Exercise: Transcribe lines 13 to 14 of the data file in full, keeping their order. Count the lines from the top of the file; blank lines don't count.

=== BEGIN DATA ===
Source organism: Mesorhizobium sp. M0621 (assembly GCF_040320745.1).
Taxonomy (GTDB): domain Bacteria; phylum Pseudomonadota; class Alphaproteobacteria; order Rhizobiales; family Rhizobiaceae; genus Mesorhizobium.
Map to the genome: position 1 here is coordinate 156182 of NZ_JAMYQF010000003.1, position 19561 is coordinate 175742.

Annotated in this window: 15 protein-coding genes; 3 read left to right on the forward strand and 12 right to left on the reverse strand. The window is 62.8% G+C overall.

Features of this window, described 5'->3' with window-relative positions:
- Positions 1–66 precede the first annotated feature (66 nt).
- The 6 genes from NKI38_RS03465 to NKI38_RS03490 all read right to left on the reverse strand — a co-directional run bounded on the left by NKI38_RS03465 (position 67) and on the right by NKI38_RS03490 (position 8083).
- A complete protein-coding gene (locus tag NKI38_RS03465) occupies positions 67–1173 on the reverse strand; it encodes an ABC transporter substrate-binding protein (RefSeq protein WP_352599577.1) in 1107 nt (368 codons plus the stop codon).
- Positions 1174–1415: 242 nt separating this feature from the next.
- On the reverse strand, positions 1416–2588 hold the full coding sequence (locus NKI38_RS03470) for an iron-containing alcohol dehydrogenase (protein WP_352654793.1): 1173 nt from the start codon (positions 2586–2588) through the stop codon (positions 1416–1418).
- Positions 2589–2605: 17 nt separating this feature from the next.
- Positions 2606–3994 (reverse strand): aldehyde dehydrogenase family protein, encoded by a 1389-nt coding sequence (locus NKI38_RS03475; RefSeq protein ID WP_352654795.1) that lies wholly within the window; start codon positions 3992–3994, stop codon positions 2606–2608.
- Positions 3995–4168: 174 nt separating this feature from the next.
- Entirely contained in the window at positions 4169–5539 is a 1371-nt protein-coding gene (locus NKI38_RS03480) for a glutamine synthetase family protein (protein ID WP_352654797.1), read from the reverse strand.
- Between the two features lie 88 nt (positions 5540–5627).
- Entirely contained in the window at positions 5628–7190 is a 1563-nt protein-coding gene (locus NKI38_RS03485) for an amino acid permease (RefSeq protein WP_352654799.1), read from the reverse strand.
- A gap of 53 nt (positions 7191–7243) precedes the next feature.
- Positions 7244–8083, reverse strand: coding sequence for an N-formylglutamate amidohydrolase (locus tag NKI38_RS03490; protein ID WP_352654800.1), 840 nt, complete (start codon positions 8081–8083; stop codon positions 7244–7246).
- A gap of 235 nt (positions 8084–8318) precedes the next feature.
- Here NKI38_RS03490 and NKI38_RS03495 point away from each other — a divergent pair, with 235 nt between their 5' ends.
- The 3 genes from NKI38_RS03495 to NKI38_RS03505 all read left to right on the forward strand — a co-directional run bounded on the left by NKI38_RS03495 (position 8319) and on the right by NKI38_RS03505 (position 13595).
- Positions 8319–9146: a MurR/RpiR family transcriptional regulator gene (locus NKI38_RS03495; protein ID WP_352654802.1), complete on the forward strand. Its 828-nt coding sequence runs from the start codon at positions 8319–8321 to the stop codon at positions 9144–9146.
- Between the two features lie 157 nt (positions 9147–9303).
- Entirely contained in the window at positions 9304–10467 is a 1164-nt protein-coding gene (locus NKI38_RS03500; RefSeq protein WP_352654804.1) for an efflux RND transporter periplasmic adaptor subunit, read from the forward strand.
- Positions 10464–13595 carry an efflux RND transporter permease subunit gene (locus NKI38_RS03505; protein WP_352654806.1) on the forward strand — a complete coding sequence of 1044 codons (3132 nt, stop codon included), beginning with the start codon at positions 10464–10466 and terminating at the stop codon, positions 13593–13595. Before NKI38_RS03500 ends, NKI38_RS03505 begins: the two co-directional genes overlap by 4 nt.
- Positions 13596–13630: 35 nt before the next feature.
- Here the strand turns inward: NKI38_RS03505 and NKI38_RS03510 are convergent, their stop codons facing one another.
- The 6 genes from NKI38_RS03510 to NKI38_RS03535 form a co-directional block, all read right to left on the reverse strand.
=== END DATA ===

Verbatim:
- Positions 3995–4168: 174 nt separating this feature from the next.
- Entirely contained in the window at positions 4169–5539 is a 1371-nt protein-coding gene (locus NKI38_RS03480) for a glutamine synthetase family protein (protein ID WP_352654797.1), read from the reverse strand.